3. Yeah, the use of LIFO (as in a “LIFO Queue”) in programming jargon goes back 30 years that I know of. The similarity to “life” never occurred to me…

  4. Here’s what Knuth says on p. 240 of The Art of Computer Programming, vol. 1: Fundamental Algorithms, 3rd edition (Reading, Mass.: Addison-Wesley, 1997):

    “Many people who have independently realized the importance of stacks and queues have given them other names: Stacks have been called push-down lists, reversion storages, cellars, nesting stores, piles, last-in-first-out (‘LIFO’) lists, and even yo-yo lists. The terms LIFO and FIFO have been used for many years by accountants, as names of methods for pricing inventories. Still another term, ‘shelf,’ has been applied to output-restricted deques, and input-restricted deques have been called ‘scrolls’ or ‘rolls.’ This multiplicity of names is interesting in itself, since it is evidence for the importance of the concepts. The words stack and queue are gradually becoming standard terminology; of all the other words listed above, only ‘push-down list’ is still reasonably common, particularly in connection with automata theory.”

  5. Heh– must be a function of when my high school computer teachers went to college!

  6. It’s also an accounting term, used in cost accounting.

  7. The term LIFO is usually encountered in a programming class for the concept known as a ‘stack’ which has it’s roots in another concept known as ‘recursion’ (in which a function calls itself and stores it’s parameters on a stack until the end is reached, and then the items are popped off to get the final answer).

    A common method of using recursion is to compute factorials.

    Another way unions look at this concept is ‘last hired, first fired…’

    Diana, if your C++ class didn’t cover this, it must have been introductory, as most classes in C/C++ should have some contact with the following structures:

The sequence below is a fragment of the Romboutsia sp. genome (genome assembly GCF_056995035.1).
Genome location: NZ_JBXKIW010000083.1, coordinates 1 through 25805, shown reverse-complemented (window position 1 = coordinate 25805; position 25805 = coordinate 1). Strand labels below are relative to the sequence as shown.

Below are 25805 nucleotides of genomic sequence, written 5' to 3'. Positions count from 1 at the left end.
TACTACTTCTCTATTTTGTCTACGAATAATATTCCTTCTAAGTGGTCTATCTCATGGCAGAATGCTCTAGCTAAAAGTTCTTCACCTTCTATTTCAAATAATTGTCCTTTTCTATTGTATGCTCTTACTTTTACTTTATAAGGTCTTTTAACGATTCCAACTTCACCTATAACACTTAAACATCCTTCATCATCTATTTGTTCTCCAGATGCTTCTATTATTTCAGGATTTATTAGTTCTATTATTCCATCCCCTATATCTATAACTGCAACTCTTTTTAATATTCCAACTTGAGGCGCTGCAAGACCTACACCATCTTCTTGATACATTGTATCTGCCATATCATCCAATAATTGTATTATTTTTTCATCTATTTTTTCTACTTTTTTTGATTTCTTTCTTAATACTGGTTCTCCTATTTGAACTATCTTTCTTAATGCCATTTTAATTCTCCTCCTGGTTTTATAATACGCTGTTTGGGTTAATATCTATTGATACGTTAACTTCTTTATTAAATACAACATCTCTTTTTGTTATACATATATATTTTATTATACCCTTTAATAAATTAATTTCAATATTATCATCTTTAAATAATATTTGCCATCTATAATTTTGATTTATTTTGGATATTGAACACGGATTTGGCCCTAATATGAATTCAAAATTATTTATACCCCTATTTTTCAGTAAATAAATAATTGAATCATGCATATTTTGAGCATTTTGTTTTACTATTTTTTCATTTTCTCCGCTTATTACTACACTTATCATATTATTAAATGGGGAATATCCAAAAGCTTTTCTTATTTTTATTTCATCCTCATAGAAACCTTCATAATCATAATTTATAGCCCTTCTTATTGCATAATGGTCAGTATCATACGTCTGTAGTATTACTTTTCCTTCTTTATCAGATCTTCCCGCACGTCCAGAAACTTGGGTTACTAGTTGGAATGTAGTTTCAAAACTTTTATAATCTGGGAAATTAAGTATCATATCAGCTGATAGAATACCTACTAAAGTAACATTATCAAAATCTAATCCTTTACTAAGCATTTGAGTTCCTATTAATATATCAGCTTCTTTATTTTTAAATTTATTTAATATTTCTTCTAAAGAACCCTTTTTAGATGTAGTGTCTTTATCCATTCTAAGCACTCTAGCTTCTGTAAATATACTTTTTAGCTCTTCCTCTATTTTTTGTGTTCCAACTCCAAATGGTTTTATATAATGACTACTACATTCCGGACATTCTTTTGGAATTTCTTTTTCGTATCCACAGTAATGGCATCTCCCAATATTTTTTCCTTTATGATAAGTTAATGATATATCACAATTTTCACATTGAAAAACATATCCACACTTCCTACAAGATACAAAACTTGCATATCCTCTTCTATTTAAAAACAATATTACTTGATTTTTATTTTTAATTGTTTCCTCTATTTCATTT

Linked Lists, Stacks, Queues, B-Trees, Splays, and Sorting

    Any decent CS program should cover these concepts in depth during the course of the degree program (if it doesn’t, RUN, do not walk to the nearest exit).

  8. Bill,

    My class covered the concept of stacks but didn’t call it LIFO. It’s possible that most programming classes do.

  9. I recall it from programming, too. I remember pronouncing it more like the River Liffey than Life. In any case, we need both experienced and new teachers. I have good, enthusiastic new teachers in my department who have a lot of learning to do; so, it is a good thing I also have wonderful veterans who coach them and help them. Teaching is quite private. We have to work at being a team.

  10. I have heard from a horse’s mouth (a former Harvard computer science professor, well versed in the current state of things) that the term LIFO is indeed widely known among comp sci majors. So, I stand corrected.

    I say “a” rather than “the” horse’s mouth in recognition of the other horses here who have already emitted truth and wisdom from their mouths.